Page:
It would be difficult, I believe, for any list of outstanding Western novels to exclude Larry McMurtry’s Lonesome Dove. I have read several McMurtry novels, and the truth is I run hot and cold on his writing—some of the books I like, some do nothing for me, some I would not recommend.
But when it comes to Lonesome Dove, I am hard pressed to do anything but stand in awe.
The main tale, a trail drive from Texas to Montana, is simple enough. But the many intertwining subplots give the book depth and richness, with stories both intricate and complex.
But it is the characters that set the book apart from all others. Woodrow Call and Augustus McCrae are an unlikely pair, with well-developed personalities that are at the same time contradictory and complementary. And the supporting characters, the whole long list of them, are likewise realistic and representative of the depth and breadth of humanity.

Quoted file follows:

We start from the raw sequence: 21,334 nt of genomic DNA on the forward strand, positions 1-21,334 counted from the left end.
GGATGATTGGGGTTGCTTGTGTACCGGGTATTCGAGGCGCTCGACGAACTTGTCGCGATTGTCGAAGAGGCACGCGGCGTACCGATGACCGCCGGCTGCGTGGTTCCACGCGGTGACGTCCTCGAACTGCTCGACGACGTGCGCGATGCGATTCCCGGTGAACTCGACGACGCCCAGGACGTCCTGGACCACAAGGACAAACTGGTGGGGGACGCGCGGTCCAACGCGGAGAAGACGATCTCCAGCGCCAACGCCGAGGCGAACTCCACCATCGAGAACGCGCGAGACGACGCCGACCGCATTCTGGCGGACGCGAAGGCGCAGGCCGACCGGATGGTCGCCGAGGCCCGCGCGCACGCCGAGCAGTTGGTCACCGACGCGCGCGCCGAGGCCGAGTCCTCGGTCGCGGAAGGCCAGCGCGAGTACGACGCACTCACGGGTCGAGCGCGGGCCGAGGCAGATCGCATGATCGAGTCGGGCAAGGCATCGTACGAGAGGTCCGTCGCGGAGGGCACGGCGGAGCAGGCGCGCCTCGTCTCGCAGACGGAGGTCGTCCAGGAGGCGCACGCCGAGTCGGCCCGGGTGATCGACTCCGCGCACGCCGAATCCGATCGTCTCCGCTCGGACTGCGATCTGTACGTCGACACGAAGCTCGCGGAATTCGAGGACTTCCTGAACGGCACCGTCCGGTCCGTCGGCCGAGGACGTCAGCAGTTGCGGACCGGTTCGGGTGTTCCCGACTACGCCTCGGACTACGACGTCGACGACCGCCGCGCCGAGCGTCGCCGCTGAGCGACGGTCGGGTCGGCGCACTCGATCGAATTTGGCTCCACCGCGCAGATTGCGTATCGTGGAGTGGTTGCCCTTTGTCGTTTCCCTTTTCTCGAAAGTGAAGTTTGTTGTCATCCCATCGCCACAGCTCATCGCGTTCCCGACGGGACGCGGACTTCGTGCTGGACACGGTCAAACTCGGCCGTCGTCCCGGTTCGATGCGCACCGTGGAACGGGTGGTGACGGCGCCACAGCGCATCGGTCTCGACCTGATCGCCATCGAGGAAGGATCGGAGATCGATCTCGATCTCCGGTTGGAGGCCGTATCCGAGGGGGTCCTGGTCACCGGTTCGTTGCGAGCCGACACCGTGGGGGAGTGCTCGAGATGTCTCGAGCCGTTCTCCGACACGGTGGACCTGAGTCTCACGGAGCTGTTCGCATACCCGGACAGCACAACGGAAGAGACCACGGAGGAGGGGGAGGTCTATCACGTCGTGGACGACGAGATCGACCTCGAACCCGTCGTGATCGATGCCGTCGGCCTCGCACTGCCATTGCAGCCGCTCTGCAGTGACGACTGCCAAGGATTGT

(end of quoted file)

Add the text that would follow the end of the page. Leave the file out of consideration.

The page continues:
To win the Pulitzer Prize for Fiction—which Lonesome Dove did in 1986—is an accomplishment unrivaled for a novel. For a Western novel, it is almost unprecedented and, for a “cowboy” novel, I believe it is unique.
The film adaptation is well done, but it’s about time for me to dive back into the book for, I think, the third time.